Kyle York, vice president of product strategy for Oracle Cloud Infrastructure, said Oracle’s cloud strategy has five tenants. No. 1 is a common, consolidated infrastructure platform and No. 2 is price performance.
“The third is enterprise expertise, everything from compliance, certification, regulation, data management, data security,” York said, in an interview at OpenWorld. “The fourth is openness and embracing open source.”
And the final tenant is security, which is where Oracle focused much of its energy at OpenWorld. “It’s crystal clear that Oracle’s been a security company for 50 years, but we never positioned it as such,” York said. What he means is that enterprises have trusted Oracle with their data running in Oracle’s database and other software on premises for decades. Now Oracle wants to help enterprises move these same workloads to its cloud.
“If you think about the heritage of our company, Larry has stayed incredibly focused on enterprise class, and data, data, data,” York said. “You look at other companies’ heritage and why and how they built their cloud, they are all very different.”
The why and how may be different, but by now all the major cloud providers are going after enterprise workload and boosting their security, said John Rymer, a Forrester analyst.
“You look at things like industry certifications for security: Microsoft has a government cloud, Amazon has a government cloud,” he said “They are all doing this. That’s what makes it so difficult for Oracle. At this stage of the game they are way behind the leaders in terms of geographic coverage, way behind in services. They got started much later with this Gen 2 stuff. So if you’re in that position, you’ve got to try to find niches, and I suspect they will try to find the high-security, high-reliability niche. But it’s going to be tough because it’s not like Amazon is crummy, poor performing, and unreliable.”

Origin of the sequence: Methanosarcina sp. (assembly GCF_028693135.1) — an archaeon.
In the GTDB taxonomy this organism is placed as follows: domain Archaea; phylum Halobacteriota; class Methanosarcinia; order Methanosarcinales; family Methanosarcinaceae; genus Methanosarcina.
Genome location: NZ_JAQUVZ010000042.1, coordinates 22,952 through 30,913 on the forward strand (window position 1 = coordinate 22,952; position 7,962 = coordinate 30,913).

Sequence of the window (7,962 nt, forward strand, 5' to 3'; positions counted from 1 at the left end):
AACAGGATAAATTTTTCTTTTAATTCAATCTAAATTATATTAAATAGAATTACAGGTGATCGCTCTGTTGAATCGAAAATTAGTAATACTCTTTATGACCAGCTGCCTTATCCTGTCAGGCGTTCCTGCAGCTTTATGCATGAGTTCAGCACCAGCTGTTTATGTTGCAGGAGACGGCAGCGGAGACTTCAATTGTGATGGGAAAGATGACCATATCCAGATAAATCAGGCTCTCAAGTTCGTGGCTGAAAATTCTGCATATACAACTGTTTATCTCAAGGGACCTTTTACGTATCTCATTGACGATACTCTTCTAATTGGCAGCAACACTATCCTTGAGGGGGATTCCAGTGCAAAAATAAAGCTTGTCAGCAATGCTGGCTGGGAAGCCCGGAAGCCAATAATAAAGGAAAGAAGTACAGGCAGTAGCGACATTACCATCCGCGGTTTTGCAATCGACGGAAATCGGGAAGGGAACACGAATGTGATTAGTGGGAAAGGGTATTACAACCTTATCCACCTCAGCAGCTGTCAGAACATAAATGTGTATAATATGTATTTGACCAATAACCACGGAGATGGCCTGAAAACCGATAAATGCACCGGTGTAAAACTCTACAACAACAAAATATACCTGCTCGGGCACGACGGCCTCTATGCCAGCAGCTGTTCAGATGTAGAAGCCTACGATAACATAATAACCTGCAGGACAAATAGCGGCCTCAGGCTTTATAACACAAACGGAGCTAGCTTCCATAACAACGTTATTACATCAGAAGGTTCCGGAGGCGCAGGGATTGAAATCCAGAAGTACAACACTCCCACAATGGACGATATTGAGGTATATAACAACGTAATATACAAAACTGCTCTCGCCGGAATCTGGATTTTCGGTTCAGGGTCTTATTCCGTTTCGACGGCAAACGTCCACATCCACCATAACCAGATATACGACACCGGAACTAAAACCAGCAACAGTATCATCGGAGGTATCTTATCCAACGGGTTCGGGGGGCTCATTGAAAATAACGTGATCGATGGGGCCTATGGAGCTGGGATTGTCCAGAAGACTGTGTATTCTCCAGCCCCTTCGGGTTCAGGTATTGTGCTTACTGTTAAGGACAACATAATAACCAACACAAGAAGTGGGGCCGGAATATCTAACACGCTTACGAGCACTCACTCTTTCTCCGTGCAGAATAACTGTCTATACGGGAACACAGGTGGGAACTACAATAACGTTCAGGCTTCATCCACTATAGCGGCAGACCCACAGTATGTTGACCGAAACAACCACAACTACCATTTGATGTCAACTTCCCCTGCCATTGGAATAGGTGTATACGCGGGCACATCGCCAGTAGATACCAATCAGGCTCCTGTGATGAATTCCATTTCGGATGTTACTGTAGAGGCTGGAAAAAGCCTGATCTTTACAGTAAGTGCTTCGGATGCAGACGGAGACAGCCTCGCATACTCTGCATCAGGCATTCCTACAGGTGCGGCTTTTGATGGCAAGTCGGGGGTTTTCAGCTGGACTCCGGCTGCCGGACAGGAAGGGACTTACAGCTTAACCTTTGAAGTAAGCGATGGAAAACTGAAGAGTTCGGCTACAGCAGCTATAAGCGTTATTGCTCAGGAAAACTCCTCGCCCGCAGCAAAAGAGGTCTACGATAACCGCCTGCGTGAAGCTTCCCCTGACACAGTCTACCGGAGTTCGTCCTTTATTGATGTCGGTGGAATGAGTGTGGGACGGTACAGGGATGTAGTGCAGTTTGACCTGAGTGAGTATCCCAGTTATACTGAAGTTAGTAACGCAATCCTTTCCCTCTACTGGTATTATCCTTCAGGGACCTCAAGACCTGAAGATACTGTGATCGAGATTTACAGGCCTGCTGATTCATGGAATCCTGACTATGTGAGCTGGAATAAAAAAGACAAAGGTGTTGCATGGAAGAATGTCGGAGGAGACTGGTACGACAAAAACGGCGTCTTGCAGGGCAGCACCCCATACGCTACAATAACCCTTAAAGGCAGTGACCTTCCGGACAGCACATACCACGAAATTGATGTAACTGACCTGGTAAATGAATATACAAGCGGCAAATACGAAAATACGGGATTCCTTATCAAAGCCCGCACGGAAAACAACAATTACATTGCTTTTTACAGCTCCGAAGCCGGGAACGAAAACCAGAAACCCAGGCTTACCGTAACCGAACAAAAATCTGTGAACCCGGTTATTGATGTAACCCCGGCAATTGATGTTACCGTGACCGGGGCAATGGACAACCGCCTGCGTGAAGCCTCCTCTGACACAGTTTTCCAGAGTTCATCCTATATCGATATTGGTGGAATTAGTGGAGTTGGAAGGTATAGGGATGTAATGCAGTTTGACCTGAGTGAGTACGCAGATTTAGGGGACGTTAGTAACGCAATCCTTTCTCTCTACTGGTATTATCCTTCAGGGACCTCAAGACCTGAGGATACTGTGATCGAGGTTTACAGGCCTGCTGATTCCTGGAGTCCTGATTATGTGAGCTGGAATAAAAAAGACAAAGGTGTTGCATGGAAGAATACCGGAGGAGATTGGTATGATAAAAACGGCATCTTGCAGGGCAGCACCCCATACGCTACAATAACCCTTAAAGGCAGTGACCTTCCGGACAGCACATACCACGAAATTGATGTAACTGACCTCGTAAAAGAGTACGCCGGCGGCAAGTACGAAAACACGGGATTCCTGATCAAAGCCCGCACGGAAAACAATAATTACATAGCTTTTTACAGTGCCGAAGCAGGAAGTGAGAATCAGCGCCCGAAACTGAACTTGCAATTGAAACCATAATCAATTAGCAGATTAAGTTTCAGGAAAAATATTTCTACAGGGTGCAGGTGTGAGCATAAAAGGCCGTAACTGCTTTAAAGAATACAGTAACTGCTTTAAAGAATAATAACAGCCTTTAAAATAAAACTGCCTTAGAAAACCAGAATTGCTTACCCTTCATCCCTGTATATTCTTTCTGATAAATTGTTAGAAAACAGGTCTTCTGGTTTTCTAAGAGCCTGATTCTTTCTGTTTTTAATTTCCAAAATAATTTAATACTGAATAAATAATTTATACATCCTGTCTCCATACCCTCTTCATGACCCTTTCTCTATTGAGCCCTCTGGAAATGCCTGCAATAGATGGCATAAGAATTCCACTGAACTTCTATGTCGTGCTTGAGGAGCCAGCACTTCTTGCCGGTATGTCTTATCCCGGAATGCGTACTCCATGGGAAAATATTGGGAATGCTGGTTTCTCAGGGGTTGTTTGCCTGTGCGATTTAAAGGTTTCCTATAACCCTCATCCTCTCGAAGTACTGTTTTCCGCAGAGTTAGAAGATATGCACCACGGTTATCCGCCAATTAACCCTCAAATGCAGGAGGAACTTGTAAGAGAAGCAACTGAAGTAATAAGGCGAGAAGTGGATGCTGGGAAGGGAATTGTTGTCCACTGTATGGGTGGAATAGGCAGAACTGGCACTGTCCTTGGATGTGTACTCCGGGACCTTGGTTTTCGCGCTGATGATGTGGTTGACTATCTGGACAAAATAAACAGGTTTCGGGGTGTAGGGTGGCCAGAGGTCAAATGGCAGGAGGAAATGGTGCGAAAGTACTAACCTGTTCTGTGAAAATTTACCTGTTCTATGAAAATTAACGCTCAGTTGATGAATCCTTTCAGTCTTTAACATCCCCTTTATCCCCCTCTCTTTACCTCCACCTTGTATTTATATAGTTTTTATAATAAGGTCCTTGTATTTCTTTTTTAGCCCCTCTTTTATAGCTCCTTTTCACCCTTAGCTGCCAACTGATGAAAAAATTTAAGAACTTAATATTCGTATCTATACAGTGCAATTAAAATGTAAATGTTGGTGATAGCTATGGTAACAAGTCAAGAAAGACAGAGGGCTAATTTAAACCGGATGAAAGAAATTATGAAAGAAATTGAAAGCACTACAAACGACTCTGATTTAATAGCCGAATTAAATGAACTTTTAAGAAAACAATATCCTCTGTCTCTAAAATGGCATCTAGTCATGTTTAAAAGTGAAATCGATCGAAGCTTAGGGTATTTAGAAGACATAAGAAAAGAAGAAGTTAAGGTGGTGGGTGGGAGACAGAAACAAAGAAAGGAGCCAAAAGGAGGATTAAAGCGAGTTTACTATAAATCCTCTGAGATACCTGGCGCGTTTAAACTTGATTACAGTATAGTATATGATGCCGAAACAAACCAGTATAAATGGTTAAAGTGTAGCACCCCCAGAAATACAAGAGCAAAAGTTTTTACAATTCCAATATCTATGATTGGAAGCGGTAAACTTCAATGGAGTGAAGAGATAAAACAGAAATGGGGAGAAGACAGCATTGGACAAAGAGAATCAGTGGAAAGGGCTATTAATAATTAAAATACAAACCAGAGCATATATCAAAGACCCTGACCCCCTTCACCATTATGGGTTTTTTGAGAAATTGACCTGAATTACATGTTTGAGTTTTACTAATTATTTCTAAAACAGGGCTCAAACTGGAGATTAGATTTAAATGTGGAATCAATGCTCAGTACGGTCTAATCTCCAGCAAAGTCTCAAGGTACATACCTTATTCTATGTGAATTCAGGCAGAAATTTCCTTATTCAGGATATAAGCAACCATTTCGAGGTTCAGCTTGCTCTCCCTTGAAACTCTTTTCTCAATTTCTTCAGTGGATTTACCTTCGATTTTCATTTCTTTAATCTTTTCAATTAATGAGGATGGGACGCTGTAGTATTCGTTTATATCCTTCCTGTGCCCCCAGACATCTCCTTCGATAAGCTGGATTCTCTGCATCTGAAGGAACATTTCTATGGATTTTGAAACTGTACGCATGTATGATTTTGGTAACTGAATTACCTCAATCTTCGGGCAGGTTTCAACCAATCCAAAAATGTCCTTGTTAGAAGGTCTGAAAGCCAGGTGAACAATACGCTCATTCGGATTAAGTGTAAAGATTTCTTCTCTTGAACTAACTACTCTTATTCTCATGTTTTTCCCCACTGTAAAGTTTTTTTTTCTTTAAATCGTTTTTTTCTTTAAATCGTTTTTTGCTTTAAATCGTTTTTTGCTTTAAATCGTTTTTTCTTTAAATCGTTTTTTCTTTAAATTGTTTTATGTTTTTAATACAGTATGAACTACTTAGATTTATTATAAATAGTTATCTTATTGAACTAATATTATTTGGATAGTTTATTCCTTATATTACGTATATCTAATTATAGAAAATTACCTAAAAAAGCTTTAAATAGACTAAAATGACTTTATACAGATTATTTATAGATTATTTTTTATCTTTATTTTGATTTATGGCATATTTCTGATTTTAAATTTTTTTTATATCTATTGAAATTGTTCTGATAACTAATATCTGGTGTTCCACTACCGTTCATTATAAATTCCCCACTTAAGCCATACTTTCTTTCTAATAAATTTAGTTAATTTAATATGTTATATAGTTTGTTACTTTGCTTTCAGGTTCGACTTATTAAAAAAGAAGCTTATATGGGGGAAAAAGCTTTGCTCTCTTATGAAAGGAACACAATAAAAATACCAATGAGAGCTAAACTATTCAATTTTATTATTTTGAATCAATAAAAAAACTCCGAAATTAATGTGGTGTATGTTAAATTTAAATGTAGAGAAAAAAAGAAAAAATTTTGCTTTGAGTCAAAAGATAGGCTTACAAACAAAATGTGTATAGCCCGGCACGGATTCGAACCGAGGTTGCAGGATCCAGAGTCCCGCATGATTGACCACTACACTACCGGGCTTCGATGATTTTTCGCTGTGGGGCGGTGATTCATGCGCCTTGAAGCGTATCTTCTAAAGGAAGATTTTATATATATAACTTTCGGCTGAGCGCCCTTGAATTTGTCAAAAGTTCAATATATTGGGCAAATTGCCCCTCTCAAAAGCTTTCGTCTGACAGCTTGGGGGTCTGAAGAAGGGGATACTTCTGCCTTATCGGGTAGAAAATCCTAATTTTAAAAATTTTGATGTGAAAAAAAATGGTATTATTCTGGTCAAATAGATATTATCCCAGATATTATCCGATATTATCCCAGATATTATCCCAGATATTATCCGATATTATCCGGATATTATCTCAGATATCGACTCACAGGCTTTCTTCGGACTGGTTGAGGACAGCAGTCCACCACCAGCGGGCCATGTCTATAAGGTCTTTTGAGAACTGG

Rymer said he doesn’t mean to sound too negative. “They do have an enormous database franchise and they are really having great success in SaaS,” he said. “It’s not like it’s all bad and all falling apart. What they’re going to try to do is move all their apps customers to SaaS and try to compete with SAP and Salesforce in SaaS — and they are doing pretty well there.”
Oracle also needs to transform its database franchise from an on-premises success to a cloud-based phenomenon, he said. “And they’ve got their work cut out for them,” Rymer added. “They’ve got to try to find some way to make their cloud infrastructure relevant.”
Ambitious Cloud Roadmap
Oracle’s got an ambitious cloud region roadmap. It currently has cloud data centers in Ashburn, Virginia; Phoenix, Arizona; Frankfurt; and London. It plans to open additional regions in Australia, Canada, Europe, Japan, South Korea, India, Brazil, the Middle East, and the United States, including Virginia, Arizona, and Illinois, by the end of next year.
“We are building one [cloud data center] a month between now and the end of the year,” York said. “We have to go fast.”
This year’s OpenWorld was the “we have arrived moment,” he said, referring to Oracle Cloud Infrastructure. But how will the company know if the market agrees? It all hinges on this cloud region roadmap, he said: “This requires customer demand to move to our cloud.”
It also means the company’s got about a year to make good on its cloud promises and turn around its cloud business if it’s going to meet its lofty goals.